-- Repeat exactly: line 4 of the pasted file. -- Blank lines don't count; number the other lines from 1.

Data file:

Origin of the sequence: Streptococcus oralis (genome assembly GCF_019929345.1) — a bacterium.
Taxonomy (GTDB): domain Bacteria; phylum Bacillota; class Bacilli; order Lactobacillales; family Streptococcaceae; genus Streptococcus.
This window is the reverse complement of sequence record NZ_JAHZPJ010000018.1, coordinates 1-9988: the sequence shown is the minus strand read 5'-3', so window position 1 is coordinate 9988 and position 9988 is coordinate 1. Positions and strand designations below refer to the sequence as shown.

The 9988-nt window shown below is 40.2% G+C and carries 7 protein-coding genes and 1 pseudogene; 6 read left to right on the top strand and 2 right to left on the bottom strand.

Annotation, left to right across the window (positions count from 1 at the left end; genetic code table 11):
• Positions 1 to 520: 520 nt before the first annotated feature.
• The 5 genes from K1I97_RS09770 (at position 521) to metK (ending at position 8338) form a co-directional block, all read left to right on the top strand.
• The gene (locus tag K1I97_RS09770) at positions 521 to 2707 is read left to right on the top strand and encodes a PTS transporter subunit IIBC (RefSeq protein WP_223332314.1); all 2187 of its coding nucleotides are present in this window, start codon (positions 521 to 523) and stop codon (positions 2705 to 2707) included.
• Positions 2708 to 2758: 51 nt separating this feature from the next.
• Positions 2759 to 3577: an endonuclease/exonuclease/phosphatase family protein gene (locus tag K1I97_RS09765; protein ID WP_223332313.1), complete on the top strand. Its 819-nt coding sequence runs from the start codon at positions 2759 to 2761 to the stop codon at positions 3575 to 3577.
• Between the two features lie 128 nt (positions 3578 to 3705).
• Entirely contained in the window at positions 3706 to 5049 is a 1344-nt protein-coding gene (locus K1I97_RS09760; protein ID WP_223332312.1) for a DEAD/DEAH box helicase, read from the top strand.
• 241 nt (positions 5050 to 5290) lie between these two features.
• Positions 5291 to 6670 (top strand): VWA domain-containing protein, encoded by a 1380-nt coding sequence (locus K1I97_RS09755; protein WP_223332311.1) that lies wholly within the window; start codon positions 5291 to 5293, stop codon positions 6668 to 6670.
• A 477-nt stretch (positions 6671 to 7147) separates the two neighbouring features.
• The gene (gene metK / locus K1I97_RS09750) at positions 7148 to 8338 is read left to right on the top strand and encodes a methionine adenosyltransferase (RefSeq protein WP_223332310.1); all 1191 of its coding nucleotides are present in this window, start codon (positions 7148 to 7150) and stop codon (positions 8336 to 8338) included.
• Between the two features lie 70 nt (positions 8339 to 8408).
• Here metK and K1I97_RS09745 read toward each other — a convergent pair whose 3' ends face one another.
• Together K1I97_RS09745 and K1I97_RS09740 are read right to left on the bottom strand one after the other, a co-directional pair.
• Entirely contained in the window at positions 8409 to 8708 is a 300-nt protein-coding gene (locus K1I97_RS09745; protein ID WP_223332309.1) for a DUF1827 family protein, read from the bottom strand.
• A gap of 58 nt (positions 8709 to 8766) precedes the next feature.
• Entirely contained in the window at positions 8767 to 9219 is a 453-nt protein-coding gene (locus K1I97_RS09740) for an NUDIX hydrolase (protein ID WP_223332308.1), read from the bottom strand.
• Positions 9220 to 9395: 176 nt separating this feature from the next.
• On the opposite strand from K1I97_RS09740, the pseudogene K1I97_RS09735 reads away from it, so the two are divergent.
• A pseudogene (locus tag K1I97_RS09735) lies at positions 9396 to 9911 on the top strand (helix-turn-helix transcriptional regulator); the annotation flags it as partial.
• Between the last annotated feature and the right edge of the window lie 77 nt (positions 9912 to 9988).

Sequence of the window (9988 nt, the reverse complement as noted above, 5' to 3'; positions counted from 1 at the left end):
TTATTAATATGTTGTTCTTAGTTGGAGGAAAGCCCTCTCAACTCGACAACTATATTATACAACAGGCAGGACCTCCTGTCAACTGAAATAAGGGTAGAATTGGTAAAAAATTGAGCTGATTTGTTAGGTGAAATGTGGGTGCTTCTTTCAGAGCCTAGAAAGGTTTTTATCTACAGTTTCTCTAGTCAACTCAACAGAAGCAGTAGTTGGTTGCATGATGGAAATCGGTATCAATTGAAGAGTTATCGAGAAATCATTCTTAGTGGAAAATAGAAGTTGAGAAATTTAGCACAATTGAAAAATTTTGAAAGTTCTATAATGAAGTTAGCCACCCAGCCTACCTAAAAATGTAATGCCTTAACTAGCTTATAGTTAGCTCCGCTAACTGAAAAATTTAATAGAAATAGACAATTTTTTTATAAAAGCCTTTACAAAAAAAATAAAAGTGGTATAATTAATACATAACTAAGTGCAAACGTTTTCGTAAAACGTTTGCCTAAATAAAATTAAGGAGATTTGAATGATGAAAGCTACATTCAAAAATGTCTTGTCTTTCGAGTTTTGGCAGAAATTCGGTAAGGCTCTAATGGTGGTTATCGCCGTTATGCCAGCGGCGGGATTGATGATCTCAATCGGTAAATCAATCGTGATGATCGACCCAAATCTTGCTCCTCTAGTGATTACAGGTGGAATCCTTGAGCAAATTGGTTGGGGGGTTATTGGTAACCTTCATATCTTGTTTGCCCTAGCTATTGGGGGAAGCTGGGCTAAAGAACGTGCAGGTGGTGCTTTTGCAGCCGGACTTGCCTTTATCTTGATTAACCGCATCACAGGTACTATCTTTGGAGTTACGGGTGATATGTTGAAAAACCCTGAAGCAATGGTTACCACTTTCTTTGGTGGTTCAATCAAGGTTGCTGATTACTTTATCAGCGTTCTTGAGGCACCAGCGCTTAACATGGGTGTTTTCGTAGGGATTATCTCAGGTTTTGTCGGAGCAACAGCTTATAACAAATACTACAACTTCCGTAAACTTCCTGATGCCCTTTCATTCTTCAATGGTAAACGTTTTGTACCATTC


The 9988-nt window shown below is 40.2% G+C and carries 7 protein-coding genes and 1 pseudogene; 6 read left to right on the top strand and 2 right to left on the bottom strand.